The doctrine of the two truths--a conventional truth and an ultimate truth--is central to Buddhist metaphysics and epistemology. The two truths (or two realities), the distinction between them, and the relation between them is understood variously in different Buddhist schools and is of special importance to the Madhyamaka school. The fundamental ideas are articulated with particular force by Nagarjuna (2nd--3rd century CE) who famously claims that the two truths are identical to one another, and yet distinct. One of the most influential interpretations of Nagarjuna's difficult doctrine derives from the commentary of Candrakirti (6th century CE). While much attention has been devoted to explaining the nature of the ultimate truth in view of its special soteriological role, less has been paid to understanding the nature of conventional truth, which is often described as "deceptive," "illusion," or "truth for fools." But conventional truth is nonetheless truth. This book therefore asks, "what is true about conventional truth?" and "What are the implications of an understanding of conventional truth for our lives?"
|Publisher:||Oxford University Press|
|Sold by:||Barnes & Noble|
|File size:||2 MB|
About the Author
The Cowherds are scholars of Buddhist studies from the United States, Great Britain, Switzerland, Korea, Australia and New Zealand. They are united by a commitment to rigorous philosophical analysis as an approach to understanding Buddhist metaphysics and epistemology, and to the union of philology and philosophy in the service of greater understanding of the Buddhist tradition and its insights. They are: Georges Dreyfus, Bronwyn Finnigan, Jay L. Garfield, Guy Martin Newland, Graham Priest, Mark Siderits, Koji Tanaka, Sonam Thakchoe, Tom Tillemans, and Jan Westerhoff.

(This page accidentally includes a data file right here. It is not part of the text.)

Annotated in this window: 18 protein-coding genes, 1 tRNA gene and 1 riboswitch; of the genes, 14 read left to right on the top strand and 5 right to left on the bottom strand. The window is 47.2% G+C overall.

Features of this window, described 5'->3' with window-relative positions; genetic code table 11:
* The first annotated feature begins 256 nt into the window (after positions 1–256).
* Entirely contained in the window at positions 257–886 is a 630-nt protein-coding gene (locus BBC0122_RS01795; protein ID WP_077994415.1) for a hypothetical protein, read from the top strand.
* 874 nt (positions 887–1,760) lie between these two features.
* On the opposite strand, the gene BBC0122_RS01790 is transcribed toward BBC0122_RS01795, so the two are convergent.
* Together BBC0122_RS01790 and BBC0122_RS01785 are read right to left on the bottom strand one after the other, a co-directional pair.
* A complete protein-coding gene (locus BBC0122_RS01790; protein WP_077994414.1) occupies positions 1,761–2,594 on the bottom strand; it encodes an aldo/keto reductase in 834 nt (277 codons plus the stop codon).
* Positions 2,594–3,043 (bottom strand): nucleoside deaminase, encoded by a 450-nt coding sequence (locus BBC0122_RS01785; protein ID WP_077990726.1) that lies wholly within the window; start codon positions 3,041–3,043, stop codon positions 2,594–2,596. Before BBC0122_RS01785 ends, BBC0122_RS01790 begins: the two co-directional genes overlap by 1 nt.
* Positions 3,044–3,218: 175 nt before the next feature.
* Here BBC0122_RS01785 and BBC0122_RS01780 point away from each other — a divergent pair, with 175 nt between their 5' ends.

Table of ContentsTable of Contents Acknowledgments Preface 1. An Introduction to Conventional Truth Guy Newland and Tom J F Tillemans 2. Taking Conventional Truth Seriously: Authority Regarding Deceptive Reality Jay L Garfield 3. Prasangika Epistemology in Context Sonam Thakchöe 4. Weighing the Butter, Levels of Explanation and Falsification: Models of the Conventional in Tsongkhapa's Account of Madhyamaka Guy Martin Newland 5. Identifying the Object of Negation and the Status of Conventional Truth: Why the dgag bya Matters So Much to Tibetan Madhyamikas Jay L Garfield and Sonam Thakchöe 6. Can a Madhyamaka be a Skeptic? The Case of Patsab Nyimadrak Georges Dreyfus 7. Madhyamaka and Classical Greek Skepticism Georges Dreyfus and Jay L Garfield 8. The (Two) Truths about Truth Graham Priest, Mark Siderits and Tom J F Tillemans 9. How Far can a Madhyamika Buddhist Reform Conventional Truth? Dismal Relativism, Fictionalism, Easy-easy Truth and the Alternatives Tom J F Tillemans 10. Is Everything Connected to Everything Else? What the Gopis Know Mark Siderits 11. Carnap's Pragmatism and the Two Truths Bronwyn Finnigan and Koji Tanaka 12. The Merely Conventional Existence of the World Jan Westerhoff 13. Two Truths: Two Models Graham Priest 14. Ethics for Madhyamikas Bronwyn Finnigan and Koji Tanaka References and Abbreviations Index
Most Helpful Customer Reviews
Moonshadows: Conventional Truth in Buddhist Philosophy based on 0 ratings. 1 reviews.